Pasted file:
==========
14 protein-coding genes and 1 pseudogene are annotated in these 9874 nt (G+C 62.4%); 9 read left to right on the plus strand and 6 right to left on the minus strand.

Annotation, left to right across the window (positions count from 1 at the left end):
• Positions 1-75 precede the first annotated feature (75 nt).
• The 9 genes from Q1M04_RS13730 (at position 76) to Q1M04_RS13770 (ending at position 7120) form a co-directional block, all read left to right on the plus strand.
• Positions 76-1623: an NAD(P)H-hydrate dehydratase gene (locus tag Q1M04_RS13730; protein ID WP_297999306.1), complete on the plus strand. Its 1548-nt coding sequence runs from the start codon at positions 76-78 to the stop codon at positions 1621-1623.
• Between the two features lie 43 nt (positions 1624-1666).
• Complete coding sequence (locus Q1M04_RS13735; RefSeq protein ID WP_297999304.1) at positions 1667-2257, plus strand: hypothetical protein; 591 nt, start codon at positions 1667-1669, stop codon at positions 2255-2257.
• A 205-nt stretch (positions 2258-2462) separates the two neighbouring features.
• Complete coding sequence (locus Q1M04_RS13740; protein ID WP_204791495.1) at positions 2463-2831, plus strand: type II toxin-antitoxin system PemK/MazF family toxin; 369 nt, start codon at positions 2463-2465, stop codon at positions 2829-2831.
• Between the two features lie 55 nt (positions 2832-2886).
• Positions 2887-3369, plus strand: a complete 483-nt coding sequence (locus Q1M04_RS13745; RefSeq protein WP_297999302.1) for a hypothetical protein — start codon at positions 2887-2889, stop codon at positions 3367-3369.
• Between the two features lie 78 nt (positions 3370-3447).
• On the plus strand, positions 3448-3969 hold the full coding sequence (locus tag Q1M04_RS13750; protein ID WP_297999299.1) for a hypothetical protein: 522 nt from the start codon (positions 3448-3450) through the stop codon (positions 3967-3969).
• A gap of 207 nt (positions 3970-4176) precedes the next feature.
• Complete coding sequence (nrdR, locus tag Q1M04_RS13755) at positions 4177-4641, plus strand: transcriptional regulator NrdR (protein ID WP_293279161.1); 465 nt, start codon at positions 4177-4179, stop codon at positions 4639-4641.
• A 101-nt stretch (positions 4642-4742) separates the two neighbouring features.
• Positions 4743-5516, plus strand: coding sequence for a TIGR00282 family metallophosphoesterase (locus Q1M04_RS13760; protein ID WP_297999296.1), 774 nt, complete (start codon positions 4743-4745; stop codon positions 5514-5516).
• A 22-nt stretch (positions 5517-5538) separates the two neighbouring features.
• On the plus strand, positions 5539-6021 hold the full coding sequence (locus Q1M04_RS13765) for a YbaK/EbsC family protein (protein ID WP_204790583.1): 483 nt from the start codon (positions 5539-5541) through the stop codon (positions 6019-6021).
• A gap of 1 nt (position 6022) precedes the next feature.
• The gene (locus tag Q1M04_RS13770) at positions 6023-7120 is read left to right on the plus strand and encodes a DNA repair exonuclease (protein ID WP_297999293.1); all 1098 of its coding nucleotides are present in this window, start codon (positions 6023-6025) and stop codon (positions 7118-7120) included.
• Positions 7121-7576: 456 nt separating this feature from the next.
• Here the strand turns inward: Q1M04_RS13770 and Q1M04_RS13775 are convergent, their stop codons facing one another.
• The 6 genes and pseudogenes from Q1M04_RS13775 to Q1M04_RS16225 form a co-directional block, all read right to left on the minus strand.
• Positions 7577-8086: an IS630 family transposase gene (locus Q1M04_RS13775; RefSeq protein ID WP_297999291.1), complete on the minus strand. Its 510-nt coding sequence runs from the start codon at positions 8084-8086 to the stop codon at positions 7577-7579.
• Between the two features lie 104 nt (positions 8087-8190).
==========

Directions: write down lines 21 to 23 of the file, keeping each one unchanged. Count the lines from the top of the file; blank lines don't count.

• The gene (locus tag Q1M04_RS13770) at positions 6023-7120 is read left to right on the plus strand and encodes a DNA repair exonuclease (protein ID WP_297999293.1); all 1098 of its coding nucleotides are present in this window, start codon (positions 6023-6025) and stop codon (positions 7118-7120) included.
• Positions 7121-7576: 456 nt separating this feature from the next.
• Here the strand turns inward: Q1M04_RS13770 and Q1M04_RS13775 are convergent, their stop codons facing one another.